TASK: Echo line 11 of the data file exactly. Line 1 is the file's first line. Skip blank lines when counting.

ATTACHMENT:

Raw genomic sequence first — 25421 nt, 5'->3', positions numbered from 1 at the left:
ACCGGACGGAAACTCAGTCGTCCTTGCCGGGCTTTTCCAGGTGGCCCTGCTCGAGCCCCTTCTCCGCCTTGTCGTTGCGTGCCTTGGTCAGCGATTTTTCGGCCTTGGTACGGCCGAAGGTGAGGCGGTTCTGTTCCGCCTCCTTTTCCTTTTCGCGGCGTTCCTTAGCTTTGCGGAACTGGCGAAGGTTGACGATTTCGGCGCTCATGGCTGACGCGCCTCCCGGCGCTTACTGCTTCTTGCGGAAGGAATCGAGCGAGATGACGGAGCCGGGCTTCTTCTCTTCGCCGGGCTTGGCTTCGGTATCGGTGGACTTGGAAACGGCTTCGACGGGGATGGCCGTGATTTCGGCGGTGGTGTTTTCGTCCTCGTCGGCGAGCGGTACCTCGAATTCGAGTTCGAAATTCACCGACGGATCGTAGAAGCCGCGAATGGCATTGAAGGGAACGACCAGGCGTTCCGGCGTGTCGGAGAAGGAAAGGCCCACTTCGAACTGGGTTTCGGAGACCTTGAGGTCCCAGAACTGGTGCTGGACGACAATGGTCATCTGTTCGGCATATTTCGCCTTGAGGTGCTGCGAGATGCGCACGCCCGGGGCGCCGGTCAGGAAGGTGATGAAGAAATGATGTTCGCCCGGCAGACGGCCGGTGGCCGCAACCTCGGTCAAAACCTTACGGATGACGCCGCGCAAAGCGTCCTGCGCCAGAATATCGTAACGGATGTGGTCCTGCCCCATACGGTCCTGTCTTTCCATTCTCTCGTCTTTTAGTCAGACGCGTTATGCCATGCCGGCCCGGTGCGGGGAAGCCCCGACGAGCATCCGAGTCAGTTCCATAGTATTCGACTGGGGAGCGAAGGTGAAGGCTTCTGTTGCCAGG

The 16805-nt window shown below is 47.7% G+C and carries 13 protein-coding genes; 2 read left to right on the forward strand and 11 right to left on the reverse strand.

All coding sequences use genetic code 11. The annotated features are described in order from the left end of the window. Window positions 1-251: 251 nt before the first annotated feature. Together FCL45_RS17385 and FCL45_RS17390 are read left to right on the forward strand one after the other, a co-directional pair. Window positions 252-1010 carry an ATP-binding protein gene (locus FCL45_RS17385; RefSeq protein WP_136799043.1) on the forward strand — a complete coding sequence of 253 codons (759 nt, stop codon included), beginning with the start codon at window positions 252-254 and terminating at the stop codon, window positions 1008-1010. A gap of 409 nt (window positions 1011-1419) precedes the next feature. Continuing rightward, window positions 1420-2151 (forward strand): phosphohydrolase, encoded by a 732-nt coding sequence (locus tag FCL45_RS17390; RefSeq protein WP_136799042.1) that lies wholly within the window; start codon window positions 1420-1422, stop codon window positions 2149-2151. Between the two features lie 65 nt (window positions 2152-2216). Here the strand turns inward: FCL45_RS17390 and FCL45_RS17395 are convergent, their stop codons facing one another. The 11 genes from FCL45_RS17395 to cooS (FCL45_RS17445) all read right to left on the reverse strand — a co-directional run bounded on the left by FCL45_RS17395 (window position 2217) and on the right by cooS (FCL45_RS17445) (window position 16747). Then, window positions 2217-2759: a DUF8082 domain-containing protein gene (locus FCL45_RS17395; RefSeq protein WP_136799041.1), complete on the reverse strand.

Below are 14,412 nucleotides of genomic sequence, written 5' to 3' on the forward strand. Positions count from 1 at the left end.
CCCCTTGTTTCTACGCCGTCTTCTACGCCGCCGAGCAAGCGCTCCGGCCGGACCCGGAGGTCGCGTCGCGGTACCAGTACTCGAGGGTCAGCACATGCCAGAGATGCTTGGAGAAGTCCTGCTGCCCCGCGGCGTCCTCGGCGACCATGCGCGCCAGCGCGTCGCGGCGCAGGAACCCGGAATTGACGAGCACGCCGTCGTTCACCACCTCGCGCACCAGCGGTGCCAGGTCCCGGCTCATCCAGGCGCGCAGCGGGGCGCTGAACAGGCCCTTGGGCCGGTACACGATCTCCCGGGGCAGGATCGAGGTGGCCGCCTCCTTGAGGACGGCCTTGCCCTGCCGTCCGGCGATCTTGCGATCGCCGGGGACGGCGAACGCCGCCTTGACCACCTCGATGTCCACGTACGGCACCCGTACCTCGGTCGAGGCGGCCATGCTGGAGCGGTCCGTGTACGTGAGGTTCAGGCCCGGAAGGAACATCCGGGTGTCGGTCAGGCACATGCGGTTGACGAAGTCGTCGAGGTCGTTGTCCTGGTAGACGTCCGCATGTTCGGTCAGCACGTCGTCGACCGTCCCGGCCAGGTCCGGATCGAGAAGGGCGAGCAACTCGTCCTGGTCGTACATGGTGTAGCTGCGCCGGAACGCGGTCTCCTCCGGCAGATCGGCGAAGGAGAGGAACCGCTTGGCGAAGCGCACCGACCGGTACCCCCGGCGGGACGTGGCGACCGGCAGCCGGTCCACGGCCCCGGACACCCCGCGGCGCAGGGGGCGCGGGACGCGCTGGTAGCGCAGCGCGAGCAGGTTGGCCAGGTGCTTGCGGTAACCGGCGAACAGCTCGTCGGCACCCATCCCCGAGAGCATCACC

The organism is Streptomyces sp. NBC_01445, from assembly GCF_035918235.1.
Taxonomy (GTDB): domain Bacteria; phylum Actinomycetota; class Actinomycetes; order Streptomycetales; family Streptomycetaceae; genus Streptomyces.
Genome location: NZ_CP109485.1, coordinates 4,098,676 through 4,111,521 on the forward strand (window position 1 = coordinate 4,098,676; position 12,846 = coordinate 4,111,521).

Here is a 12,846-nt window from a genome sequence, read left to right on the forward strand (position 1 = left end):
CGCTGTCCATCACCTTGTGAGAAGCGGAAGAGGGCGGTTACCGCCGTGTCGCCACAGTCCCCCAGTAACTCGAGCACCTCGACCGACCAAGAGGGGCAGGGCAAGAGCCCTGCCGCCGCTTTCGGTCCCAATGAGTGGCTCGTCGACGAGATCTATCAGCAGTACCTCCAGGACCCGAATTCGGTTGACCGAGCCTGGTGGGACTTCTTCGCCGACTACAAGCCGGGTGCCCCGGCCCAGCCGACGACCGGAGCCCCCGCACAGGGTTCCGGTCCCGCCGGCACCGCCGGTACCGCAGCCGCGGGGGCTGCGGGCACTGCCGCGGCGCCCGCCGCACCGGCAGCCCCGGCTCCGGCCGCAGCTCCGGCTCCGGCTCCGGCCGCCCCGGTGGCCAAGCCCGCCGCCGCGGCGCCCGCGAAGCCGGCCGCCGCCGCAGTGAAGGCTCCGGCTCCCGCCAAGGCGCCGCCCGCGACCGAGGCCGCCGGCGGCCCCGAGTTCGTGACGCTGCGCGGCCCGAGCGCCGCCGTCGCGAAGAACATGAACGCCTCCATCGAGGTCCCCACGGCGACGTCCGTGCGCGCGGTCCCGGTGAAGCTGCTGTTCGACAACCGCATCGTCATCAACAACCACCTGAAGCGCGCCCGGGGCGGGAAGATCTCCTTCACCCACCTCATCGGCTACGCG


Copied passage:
CGCTGTCCATCACCTTGTGAGAAGCGGAAGAGGGCGGTTACCGCCGTGTCGCCACAGTCCCCCAGTAACTCGAGCACCTCGACCGACCAAGAGGGGCAGGGCAAGAGCCCTGCCGCCGCTTTCGGTCCCAATGAGTGGCTCGTCGACGAGATCTATCAGCAGTACCTCCAGGACCCGAATTCGGTTGACCGAGCCTGGTGGGACTTCTTCGCCGACTACAAGCCGGGTGCCCCGGCCCAGCCGACGACCGGAGCCCCCGCACAGGGTTCCGGTCCCGCCGGCACCGCCGGTACCGCAGCCGCGGGGGCTGCGGGCACTGCCGCGGCGCCCGCCGCACCGGCAGCCCCGGCTCCGGCCGCAGCTCCGGCTCCGGCTCCGGCCGCCCCGGTGGCCAAGCCCGCCGCCGCGGCGCCCGCGAAGCCGGCCGCCGCCGCAGTGAAGGCTCCGGCTCCCGCCAAGGCGCCGCCCGCGACCGAGGCCGCCGGCGGCCCCGAGTTCGTGACGCTGCGCGGCCCGAGCGCCGCCGTCGCGAAGAACATGAACGCCTCCATCGAGGTCCCCACGGCGACGTCCGTGCGCGCGGTCCCGGTGAAGCTGCTGTTCGACAACCGCATCGTCATCAACAACCACCTGAAGCGCGCCCGGGGCGGGAAGATCTCCTTCACCCACCTCATCGGCTACGCG